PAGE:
Access the visible and invisible
We’ve all been ‘caught short’- away from home and for whatever reason needed the toilet urgently. For most of us, it’s meant a dash to the nearest facility.
But what if you can’t dash? What if you have a disability- visible or invisible?
British Standards in best practice, particularly with regard to access & inclusion (i.e. BS8300:2018) have been updated, and now recognise that many disabilities are not visible, and that many people need urgent access to toilet facilities. For example, 6.5m people have continence issues- be it bladder or bowel- or both!
The Standard maintains that disabled people. It says they should be able to find and use suitable toilet accommodation no less easily than an able person. There is much emphasis in daily life on disabled equating to wheelchair. There are over 13million people registered disabled in the UK; there are 1.5million wheelchair users.
So the majority of disabled people don’t use a wheelchair. There are 6.5million carers in the UK. Thereoretically therefore, most disabled people, if and when they are away from home, have someone with them to help them.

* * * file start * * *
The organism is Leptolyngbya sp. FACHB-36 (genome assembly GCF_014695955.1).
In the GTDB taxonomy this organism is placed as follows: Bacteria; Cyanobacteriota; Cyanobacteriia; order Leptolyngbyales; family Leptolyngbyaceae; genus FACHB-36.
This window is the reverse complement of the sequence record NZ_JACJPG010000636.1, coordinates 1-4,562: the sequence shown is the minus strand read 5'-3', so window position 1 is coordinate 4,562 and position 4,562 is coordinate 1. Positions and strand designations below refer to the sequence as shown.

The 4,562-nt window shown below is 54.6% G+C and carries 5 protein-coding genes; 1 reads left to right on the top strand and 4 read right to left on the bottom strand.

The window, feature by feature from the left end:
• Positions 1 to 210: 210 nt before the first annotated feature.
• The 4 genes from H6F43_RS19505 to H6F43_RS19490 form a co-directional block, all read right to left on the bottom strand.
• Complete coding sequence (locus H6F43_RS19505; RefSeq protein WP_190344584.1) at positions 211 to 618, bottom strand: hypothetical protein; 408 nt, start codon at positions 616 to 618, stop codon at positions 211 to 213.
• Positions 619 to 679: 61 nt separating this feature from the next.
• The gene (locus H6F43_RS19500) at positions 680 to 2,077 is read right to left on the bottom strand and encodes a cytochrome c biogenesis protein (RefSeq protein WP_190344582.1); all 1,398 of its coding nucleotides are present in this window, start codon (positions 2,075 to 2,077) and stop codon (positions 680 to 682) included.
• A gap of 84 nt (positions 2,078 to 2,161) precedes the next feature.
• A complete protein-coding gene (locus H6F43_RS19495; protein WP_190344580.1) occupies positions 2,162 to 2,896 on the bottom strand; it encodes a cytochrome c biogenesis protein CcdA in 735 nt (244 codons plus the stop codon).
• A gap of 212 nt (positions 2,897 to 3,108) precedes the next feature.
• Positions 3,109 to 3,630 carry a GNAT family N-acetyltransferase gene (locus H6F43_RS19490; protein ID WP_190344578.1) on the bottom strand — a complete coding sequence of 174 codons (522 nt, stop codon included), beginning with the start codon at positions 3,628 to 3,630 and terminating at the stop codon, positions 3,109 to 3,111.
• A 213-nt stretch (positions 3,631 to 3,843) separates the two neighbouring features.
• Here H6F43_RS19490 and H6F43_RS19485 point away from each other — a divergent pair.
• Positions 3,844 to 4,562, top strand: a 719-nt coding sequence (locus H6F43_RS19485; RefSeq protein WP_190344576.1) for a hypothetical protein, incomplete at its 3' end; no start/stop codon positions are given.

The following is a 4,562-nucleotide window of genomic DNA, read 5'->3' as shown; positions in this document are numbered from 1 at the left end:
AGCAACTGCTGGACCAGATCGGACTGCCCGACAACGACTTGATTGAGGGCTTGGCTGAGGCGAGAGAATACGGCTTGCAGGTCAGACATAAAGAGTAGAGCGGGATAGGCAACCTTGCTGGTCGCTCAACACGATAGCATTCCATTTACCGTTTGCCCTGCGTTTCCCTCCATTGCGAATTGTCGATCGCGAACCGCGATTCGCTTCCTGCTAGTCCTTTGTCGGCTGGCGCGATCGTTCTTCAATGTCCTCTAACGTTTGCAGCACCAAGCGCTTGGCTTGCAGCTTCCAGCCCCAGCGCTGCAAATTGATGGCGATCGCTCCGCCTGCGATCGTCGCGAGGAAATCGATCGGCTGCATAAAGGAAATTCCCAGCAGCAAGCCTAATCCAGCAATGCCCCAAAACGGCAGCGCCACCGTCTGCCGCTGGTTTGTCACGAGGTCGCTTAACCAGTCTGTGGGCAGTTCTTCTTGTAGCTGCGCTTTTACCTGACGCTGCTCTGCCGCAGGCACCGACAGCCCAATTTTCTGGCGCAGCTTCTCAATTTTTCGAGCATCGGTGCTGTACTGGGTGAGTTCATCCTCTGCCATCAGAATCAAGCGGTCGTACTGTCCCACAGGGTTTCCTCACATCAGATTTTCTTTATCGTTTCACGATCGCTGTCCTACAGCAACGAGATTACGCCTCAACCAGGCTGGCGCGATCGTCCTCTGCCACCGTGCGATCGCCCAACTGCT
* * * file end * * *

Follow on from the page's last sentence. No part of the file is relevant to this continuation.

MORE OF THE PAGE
Does that help extend to the toilet? Probably, even if it’s just to help open the door. It is another reason why there is such a need for a review of the legal requirements in the provision of accessible toilets.
Currently, if there is restricted space for any toilet, then the least that should be provided is a unisex wheelchair-accessible facility. In theory, it can be used by everyone. But for anyone who needs help, the venue’s door is still shut to them. There isn’t the space for a carer. There isn’t the privacy of even a screen.
We will never please all of the people, all of the time. But a slight change to the legal requirements would make society a lot more accessible to a significant proportion of the population.